Media, politicians and royal family alike mounted a concerted campaign to shift the public response. The Windsors went out of their way to prove that they had learned their lessons from Diana’s death, and were prepared to “modernise”—Princess Anne in trousers for the funeral procession, flowers from the Queen to her mother, signed simply “Lilibet”, Prince Charles perpetually, and publicly, on the verge of tears, in contrast to his stony face during the period of official mourning for the wife he detested, Diana.

The celebration of a “grand old lady’s” life became a vehicle for celebrating Great Britain, with an emphasis on tradition and continuity. What better way to mark the advent of the “new imperialism” recently proclaimed by the Blair government and already being marked out in the Middle East and Africa, than with a display of the pomp and ceremony of the old empire. One can only imagine Blair’s delight on returning from his tête-à-tête with US President Bush, and their discussions on bombing Iraq, to such a display of imperial grandeur and naked militarism on the streets of London.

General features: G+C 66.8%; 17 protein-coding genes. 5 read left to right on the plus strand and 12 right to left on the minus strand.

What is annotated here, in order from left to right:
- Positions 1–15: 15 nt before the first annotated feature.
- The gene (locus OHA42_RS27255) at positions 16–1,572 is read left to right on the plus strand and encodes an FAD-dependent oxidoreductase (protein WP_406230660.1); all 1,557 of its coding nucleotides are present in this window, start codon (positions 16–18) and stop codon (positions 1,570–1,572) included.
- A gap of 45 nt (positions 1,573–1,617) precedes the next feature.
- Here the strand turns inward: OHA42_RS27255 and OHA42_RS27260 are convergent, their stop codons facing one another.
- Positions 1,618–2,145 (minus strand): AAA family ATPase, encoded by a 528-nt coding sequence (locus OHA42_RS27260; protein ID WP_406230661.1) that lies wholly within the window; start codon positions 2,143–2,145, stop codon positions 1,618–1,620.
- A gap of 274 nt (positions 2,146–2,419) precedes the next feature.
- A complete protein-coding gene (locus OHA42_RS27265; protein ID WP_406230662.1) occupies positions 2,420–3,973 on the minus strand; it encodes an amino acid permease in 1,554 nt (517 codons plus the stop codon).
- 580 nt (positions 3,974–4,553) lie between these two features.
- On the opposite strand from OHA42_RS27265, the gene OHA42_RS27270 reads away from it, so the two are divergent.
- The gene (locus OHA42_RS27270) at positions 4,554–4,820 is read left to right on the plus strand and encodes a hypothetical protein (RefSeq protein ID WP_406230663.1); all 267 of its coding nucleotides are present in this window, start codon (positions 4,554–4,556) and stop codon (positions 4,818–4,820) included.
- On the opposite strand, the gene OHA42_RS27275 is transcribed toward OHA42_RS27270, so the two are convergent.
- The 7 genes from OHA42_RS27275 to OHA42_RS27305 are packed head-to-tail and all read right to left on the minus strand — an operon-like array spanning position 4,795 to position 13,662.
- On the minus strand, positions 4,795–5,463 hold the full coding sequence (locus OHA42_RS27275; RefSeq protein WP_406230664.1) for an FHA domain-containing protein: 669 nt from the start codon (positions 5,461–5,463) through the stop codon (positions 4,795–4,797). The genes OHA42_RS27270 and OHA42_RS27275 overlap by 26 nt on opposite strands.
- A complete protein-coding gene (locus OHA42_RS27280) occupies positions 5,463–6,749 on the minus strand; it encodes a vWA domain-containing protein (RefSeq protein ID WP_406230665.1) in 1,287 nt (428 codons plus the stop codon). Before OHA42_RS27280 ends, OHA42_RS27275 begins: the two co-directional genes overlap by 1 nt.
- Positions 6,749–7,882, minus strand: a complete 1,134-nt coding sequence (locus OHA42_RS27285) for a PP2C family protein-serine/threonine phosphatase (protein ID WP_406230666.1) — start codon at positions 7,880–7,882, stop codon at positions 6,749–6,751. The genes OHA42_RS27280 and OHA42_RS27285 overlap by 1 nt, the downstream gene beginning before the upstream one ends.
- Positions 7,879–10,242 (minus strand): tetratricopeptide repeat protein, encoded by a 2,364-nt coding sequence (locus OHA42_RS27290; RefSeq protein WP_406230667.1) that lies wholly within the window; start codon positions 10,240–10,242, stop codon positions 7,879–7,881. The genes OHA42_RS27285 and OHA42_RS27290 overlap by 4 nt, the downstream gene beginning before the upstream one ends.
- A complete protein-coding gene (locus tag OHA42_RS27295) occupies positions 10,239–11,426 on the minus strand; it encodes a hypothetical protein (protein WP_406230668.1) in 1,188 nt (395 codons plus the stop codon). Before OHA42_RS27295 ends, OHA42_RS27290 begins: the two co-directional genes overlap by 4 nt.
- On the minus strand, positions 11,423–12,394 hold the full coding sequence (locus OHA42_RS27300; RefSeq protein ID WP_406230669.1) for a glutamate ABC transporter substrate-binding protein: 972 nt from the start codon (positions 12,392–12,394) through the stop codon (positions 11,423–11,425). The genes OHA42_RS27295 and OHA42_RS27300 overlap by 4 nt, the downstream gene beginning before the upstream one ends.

Monarchists expressed their hope that the Queen Mother’s death has helped reinvigorate the monarchy just as in life she had saved the royal family during its “darkest hour”—an oblique reference to 1936 when King Edward VIII was forced to abdicate, not because of his love for an American divorcee but due to his very public pro-Nazi sympathies. Her husband, Albert, the Duke of York, was crowned as George VI on May 12, 1937, to lend an illusion of stability and continuity by making a direct association with the reign of his father, George V. Having preserved the monarchy once, her death might just save it again, they opined. A little nip and tuck here, and the status quo could be preserved—ensuring both stability and change.